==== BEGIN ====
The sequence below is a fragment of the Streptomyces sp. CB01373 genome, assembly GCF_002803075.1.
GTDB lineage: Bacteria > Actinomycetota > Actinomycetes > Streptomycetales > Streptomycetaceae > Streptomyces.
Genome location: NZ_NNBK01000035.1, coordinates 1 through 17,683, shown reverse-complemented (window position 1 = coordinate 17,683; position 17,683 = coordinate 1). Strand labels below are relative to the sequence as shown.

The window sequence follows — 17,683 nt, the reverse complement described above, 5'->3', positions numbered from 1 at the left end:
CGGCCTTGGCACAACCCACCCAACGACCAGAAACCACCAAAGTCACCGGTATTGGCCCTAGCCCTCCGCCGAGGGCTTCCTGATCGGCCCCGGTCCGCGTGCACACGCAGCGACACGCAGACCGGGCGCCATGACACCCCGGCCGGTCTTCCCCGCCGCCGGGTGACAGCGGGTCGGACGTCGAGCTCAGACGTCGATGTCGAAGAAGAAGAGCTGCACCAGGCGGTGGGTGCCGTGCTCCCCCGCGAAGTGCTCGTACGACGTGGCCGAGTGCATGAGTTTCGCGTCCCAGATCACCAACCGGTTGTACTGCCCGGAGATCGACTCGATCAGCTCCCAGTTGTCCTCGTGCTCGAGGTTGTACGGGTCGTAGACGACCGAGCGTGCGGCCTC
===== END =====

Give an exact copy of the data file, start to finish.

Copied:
The sequence below is a fragment of the Streptomyces sp. CB01373 genome, assembly GCF_002803075.1.
GTDB lineage: Bacteria > Actinomycetota > Actinomycetes > Streptomycetales > Streptomycetaceae > Streptomyces.
Genome location: NZ_NNBK01000035.1, coordinates 1 through 17,683, shown reverse-complemented (window position 1 = coordinate 17,683; position 17,683 = coordinate 1). Strand labels below are relative to the sequence as shown.

The window sequence follows — 17,683 nt, the reverse complement described above, 5'->3', positions numbered from 1 at the left end:
CGGCCTTGGCACAACCCACCCAACGACCAGAAACCACCAAAGTCACCGGTATTGGCCCTAGCCCTCCGCCGAGGGCTTCCTGATCGGCCCCGGTCCGCGTGCACACGCAGCGACACGCAGACCGGGCGCCATGACACCCCGGCCGGTCTTCCCCGCCGCCGGGTGACAGCGGGTCGGACGTCGAGCTCAGACGTCGATGTCGAAGAAGAAGAGCTGCACCAGGCGGTGGGTGCCGTGCTCCCCCGCGAAGTGCTCGTACGACGTGGCCGAGTGCATGAGTTTCGCGTCCCAGATCACCAACCGGTTGTACTGCCCGGAGATCGACTCGATCAGCTCCCAGTTGTCCTCGTGCTCGAGGTTGTACGGGTCGTAGACGACCGAGCGTGCGGCCTC